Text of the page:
Social class is not an issue often discussed in immigrant nations such as the United States or Australia. Both countries are built on notions that they are different to the “Old World” of Britain with its rigid class system and limited social mobility.
While upward mobility and aspiration are themes heavily repeated in election campaigns, social class is rarely spoken of. It is doomed to have Marxist associations - and no political party wants that anymore.
In Australia, Mark Latham was repeatedly, and disparagingly, referred to by his rivals as a “class warrior” and his brand of politics as “class warfare”. Just the hint Latham might be involved in anything to do with “the classes”, and not just those in schools, was designed to discredit him.
But the wrecking of the Left by conservative victories in both countries was very much related to social class. The successful framing of class as a product of culture and not economics was the key to the Republican victory in the US and the Liberal Party triumph in Australia, albeit less so.
According to the “Republican world view”, there is a left wing “elite” who make our movies, teach at our universities, write in our newspapers and make our court judgements. Evidently they are not representative of the population at large and they do not pay heed to people’s values or traditions. Consequently we should all be very angry with them for conspiring to rule our lives.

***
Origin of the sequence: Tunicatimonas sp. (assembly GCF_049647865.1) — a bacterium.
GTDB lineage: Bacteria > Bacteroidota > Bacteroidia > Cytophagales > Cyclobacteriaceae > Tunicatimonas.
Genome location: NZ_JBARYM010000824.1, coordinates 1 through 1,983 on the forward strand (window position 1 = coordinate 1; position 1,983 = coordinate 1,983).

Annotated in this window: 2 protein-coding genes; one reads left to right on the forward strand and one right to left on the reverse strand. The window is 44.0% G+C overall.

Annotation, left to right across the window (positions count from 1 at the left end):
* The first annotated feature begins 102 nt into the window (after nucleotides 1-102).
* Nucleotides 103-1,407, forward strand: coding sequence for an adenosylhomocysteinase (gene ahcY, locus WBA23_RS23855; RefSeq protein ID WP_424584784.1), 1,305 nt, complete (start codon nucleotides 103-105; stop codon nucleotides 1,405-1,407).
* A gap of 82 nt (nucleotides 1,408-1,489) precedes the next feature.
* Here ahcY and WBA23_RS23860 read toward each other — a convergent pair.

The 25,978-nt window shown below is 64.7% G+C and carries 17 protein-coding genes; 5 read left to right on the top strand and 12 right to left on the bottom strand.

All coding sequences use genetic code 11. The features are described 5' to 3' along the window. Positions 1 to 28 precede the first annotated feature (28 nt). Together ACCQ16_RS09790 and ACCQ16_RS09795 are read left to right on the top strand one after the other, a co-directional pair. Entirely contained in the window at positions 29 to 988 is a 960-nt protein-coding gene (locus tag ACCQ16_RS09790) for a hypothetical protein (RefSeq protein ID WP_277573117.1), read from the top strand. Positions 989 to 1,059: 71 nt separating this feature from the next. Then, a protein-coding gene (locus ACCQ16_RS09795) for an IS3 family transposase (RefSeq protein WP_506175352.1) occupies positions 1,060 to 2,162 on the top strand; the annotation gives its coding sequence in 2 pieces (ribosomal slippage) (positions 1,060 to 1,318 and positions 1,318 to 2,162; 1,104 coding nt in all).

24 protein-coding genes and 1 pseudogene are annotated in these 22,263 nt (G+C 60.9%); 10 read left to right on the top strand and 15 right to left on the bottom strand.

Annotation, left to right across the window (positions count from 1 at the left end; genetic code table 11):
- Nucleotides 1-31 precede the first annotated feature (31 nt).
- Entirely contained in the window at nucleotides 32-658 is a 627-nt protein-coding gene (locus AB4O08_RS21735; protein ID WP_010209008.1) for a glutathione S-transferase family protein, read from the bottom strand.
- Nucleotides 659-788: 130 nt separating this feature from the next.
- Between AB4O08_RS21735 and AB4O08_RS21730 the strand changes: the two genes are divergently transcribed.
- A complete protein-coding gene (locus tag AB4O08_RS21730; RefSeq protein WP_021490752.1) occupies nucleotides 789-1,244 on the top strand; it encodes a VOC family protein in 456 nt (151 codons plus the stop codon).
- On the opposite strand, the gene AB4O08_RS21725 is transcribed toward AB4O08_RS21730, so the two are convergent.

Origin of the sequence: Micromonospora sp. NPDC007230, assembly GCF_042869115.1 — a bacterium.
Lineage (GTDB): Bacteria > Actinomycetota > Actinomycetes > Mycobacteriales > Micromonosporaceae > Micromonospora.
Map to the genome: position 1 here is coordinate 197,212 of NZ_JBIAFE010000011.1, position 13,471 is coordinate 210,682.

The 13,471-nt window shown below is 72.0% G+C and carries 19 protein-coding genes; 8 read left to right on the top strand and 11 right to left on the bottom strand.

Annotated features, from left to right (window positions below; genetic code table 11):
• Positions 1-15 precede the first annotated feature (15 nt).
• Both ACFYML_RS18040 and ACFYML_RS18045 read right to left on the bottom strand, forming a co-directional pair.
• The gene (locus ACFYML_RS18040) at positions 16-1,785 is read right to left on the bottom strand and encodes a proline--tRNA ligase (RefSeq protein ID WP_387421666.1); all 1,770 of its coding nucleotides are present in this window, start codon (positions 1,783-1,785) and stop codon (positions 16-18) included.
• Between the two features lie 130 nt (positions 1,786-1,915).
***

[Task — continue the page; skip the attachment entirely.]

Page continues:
This theme is articulated in an Australian context most clearly by the prominent monarchist and ex-head of the Australian Broadcasting Authority, Professor David Flint. In his book, The Twilight Of The Elites, he estimates the “elite” number approximately 10 per cent of the population, as evidenced by the numbers who voted for the progressive minor parties in the 2001 election.
This is reiterated by the Fairfax columnist Gerard Henderson who notes:
The message of the Australian and US elections is that a majority of voters are not over-impressed by the self-important declarations of academics, actors, musicians and the like.
In this conservative narrative, the “establishment” is portrayed as the cultural powerbrokers who try to rule our thoughts. Intellect or sophistication is caricatured as something to be derided. A whole range of global symbols fall under the “elite” conspiracy, notably the United Nations.
It is convenient that economics does not picture in this model, for it does not hurt the core “big-business constituency” of the Right.
The contradictions of this argument are clear. The mass culture that is derided is in turn a product of the market institutions that are held in the highest esteem.
On the flip-side, the failure to present the economic context of class has left the centre parties in ruins.
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